Social Networks Blamed For $2.25B In Lost Productivity

    October 26, 2009

Short stretches can really accumulate.  Did you know, for instance, that if someone comes back from lunch nine or ten minutes late every day, he (or she) will take the equivalent of free week of paid vacation per year?  And similarly, one IT services and technology company believes social networking is costing UK businesses $2.25 billion each year.

Morse surveyed 1,460 office workers, and on average, they admitted to spending 40 minutes per week on Twitter, Facebook, and the like.  While on the clock, and for personal use.  Morse did some multiplying and came up with the figure $2.25 billion (or actually, £1.38 billion – we converted) in lost productivity.

What’s more, Morse tried to make its estimate conservative.  It turns out that, when asked about their coworkers, the respondents said they believe the average amount of time spent on social networks is closer to 59 minutes.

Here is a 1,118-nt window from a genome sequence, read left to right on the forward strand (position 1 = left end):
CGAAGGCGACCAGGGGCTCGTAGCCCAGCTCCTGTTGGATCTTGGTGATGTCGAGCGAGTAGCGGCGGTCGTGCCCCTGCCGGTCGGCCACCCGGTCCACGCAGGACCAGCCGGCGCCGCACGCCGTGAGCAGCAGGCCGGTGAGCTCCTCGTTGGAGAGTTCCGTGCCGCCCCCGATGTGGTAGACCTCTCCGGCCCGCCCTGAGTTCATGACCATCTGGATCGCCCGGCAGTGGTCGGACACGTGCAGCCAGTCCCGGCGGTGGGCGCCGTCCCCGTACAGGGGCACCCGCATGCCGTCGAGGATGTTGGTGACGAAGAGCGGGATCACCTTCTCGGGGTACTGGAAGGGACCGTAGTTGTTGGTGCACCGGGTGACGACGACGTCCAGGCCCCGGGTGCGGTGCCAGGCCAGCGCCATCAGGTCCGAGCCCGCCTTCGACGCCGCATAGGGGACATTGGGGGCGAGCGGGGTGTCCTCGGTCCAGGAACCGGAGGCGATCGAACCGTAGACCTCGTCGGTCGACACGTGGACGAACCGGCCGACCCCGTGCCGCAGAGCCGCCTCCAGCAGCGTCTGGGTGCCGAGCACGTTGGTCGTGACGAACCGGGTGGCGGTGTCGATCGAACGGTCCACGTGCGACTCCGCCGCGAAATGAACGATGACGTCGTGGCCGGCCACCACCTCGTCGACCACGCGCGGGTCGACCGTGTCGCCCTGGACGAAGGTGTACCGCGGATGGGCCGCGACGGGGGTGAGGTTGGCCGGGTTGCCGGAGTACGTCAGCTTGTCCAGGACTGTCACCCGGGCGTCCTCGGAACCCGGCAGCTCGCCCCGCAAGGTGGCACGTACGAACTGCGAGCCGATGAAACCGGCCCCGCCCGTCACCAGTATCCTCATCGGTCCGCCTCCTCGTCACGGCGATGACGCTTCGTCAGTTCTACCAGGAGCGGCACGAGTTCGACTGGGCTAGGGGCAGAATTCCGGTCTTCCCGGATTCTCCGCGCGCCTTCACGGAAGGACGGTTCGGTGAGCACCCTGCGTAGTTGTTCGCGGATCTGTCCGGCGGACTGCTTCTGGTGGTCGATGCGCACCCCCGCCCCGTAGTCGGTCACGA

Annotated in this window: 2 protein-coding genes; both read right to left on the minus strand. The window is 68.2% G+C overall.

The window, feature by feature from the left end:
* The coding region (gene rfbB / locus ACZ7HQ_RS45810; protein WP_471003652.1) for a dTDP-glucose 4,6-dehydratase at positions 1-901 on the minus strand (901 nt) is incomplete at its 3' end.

Philip Wicks, a consultant at Morse, observed in a statement, "The popularity of social networking sites such as Twitter and Facebook has grown considerably over the last couple of years, however with it has come the temptation to visit such sites during office hours.  When it comes to an office environment the use of these sites is clearly becoming a productivity black hole."

Don’t be surprised if another wave of businesses decides to create usage policies or block its employees from accessing Facebook, Twitter, and MySpace, then.

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